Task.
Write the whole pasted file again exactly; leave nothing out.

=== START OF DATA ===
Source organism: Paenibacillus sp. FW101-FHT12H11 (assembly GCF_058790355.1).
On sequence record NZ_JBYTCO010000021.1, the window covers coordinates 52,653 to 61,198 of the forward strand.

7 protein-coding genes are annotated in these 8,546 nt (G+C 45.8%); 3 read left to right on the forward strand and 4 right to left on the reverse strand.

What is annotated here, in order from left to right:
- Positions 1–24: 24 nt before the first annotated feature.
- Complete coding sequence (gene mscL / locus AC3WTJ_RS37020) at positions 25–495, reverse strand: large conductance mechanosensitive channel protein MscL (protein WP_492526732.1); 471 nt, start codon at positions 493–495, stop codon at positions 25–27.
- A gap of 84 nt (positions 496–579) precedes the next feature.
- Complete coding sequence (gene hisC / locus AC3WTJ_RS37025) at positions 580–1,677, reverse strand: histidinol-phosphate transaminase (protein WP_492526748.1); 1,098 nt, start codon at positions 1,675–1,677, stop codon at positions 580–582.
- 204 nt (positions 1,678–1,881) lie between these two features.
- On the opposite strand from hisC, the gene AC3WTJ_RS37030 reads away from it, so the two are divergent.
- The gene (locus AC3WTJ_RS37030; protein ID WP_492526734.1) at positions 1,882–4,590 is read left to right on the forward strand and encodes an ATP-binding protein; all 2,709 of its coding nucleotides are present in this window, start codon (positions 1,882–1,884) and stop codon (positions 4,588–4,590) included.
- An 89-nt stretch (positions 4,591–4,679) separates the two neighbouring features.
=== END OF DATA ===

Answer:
Source organism: Paenibacillus sp. FW101-FHT12H11 (assembly GCF_058790355.1).
On sequence record NZ_JBYTCO010000021.1, the window covers coordinates 52,653 to 61,198 of the forward strand.

7 protein-coding genes are annotated in these 8,546 nt (G+C 45.8%); 3 read left to right on the forward strand and 4 right to left on the reverse strand.

What is annotated here, in order from left to right:
- Positions 1–24: 24 nt before the first annotated feature.
- Complete coding sequence (gene mscL / locus AC3WTJ_RS37020) at positions 25–495, reverse strand: large conductance mechanosensitive channel protein MscL (protein WP_492526732.1); 471 nt, start codon at positions 493–495, stop codon at positions 25–27.
- A gap of 84 nt (positions 496–579) precedes the next feature.
- Complete coding sequence (gene hisC / locus AC3WTJ_RS37025) at positions 580–1,677, reverse strand: histidinol-phosphate transaminase (protein WP_492526748.1); 1,098 nt, start codon at positions 1,675–1,677, stop codon at positions 580–582.
- 204 nt (positions 1,678–1,881) lie between these two features.
- On the opposite strand from hisC, the gene AC3WTJ_RS37030 reads away from it, so the two are divergent.
- The gene (locus AC3WTJ_RS37030; protein ID WP_492526734.1) at positions 1,882–4,590 is read left to right on the forward strand and encodes an ATP-binding protein; all 2,709 of its coding nucleotides are present in this window, start codon (positions 1,882–1,884) and stop codon (positions 4,588–4,590) included.
- An 89-nt stretch (positions 4,591–4,679) separates the two neighbouring features.